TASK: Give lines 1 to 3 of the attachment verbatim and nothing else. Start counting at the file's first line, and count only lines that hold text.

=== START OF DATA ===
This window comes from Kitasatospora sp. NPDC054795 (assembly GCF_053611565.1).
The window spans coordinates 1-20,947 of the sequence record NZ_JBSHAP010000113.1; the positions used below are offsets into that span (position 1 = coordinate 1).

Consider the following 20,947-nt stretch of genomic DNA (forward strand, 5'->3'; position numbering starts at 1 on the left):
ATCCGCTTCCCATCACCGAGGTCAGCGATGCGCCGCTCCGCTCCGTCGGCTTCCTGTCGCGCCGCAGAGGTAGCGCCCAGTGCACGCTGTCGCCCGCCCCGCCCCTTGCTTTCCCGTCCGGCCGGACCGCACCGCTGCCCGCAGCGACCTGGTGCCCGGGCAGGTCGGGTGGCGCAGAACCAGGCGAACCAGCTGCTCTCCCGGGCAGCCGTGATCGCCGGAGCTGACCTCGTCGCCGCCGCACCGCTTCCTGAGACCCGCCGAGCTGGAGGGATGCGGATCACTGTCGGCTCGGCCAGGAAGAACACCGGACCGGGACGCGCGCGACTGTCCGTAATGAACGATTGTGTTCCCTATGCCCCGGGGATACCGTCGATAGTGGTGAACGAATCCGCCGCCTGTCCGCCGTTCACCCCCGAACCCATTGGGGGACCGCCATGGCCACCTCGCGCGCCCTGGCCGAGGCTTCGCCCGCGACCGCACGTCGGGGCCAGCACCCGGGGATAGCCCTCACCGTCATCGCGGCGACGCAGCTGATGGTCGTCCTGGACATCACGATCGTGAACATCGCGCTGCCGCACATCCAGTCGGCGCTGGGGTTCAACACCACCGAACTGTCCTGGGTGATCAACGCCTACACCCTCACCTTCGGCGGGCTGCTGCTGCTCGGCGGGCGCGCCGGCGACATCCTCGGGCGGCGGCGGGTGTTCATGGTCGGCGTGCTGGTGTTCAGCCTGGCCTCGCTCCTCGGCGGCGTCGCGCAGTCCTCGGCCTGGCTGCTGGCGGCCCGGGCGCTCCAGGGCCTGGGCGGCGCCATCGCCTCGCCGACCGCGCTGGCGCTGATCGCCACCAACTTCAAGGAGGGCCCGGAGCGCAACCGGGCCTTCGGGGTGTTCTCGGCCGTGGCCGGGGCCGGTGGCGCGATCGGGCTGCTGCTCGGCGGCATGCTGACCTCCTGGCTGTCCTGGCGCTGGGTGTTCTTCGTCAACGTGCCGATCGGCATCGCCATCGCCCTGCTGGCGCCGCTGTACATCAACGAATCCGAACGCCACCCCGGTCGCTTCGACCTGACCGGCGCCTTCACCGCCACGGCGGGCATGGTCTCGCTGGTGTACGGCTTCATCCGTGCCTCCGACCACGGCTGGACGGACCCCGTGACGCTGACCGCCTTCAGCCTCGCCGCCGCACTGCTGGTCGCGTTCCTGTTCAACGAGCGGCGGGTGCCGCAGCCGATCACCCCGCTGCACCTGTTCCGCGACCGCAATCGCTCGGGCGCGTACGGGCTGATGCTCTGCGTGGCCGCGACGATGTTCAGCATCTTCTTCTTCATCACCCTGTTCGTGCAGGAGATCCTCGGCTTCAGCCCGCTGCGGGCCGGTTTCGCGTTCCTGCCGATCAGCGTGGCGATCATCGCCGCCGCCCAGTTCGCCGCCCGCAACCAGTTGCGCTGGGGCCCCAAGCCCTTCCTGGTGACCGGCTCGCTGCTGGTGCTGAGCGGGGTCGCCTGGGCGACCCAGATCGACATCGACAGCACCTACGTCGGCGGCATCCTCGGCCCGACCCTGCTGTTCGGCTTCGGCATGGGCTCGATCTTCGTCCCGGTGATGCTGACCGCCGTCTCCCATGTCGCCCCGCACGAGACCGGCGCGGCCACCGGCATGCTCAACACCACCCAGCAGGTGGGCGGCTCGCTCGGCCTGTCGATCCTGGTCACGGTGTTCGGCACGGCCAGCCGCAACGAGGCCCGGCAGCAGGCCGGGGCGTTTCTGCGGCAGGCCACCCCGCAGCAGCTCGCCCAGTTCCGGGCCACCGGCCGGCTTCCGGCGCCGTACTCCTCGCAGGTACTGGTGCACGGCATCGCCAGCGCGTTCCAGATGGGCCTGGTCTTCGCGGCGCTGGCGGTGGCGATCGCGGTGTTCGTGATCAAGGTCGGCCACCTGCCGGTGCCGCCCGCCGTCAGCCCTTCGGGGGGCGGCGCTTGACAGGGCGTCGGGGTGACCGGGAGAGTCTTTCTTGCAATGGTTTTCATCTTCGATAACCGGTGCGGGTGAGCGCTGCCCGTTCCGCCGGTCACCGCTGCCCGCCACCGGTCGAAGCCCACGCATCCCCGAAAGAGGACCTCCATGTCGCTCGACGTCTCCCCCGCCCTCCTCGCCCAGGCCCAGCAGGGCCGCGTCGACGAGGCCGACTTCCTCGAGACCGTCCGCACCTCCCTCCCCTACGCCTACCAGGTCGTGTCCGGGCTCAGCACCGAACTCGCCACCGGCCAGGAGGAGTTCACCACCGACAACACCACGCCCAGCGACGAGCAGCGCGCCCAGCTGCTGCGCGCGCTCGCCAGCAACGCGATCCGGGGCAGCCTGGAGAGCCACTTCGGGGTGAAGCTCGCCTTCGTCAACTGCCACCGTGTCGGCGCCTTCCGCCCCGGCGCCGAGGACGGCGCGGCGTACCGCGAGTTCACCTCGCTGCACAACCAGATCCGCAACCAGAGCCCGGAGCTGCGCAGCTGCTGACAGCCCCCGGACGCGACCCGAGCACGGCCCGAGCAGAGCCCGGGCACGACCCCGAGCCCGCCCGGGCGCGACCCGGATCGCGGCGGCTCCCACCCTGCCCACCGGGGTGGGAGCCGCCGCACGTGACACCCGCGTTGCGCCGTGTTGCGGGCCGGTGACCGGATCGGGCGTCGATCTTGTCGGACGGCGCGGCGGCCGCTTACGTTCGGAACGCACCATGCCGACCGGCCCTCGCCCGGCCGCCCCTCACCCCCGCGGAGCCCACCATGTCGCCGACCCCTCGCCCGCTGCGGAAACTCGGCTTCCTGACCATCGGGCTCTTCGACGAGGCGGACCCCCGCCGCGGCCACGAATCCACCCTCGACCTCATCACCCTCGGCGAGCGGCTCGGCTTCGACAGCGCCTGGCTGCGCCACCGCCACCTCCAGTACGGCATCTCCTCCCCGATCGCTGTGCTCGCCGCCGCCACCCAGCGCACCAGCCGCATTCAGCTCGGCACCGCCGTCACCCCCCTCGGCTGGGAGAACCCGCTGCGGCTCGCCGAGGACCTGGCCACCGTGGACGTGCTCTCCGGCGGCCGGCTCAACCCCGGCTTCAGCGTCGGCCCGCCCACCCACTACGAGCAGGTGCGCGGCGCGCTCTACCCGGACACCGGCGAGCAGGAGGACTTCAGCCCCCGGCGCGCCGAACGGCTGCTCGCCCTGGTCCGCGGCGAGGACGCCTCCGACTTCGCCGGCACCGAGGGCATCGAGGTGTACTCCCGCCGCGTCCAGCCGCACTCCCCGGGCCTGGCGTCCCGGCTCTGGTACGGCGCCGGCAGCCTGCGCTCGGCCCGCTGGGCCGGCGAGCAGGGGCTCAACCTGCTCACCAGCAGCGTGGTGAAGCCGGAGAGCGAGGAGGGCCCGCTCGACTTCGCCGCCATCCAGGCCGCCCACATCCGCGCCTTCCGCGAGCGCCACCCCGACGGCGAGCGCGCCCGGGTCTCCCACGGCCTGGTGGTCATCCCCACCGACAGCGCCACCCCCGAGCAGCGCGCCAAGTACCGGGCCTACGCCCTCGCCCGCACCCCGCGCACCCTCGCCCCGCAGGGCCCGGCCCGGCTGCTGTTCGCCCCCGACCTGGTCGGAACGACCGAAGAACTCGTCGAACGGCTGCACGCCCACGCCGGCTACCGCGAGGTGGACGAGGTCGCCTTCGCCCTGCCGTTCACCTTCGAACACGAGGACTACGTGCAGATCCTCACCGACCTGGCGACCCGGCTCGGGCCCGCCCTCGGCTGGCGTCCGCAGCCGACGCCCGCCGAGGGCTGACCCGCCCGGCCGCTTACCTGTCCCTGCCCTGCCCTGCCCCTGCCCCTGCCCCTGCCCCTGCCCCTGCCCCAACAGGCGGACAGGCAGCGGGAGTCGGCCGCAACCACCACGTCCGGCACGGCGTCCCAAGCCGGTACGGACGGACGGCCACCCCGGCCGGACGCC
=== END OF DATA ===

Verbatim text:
This window comes from Kitasatospora sp. NPDC054795 (assembly GCF_053611565.1).
The window spans coordinates 1-20,947 of the sequence record NZ_JBSHAP010000113.1; the positions used below are offsets into that span (position 1 = coordinate 1).

Consider the following 20,947-nt stretch of genomic DNA (forward strand, 5'->3'; position numbering starts at 1 on the left):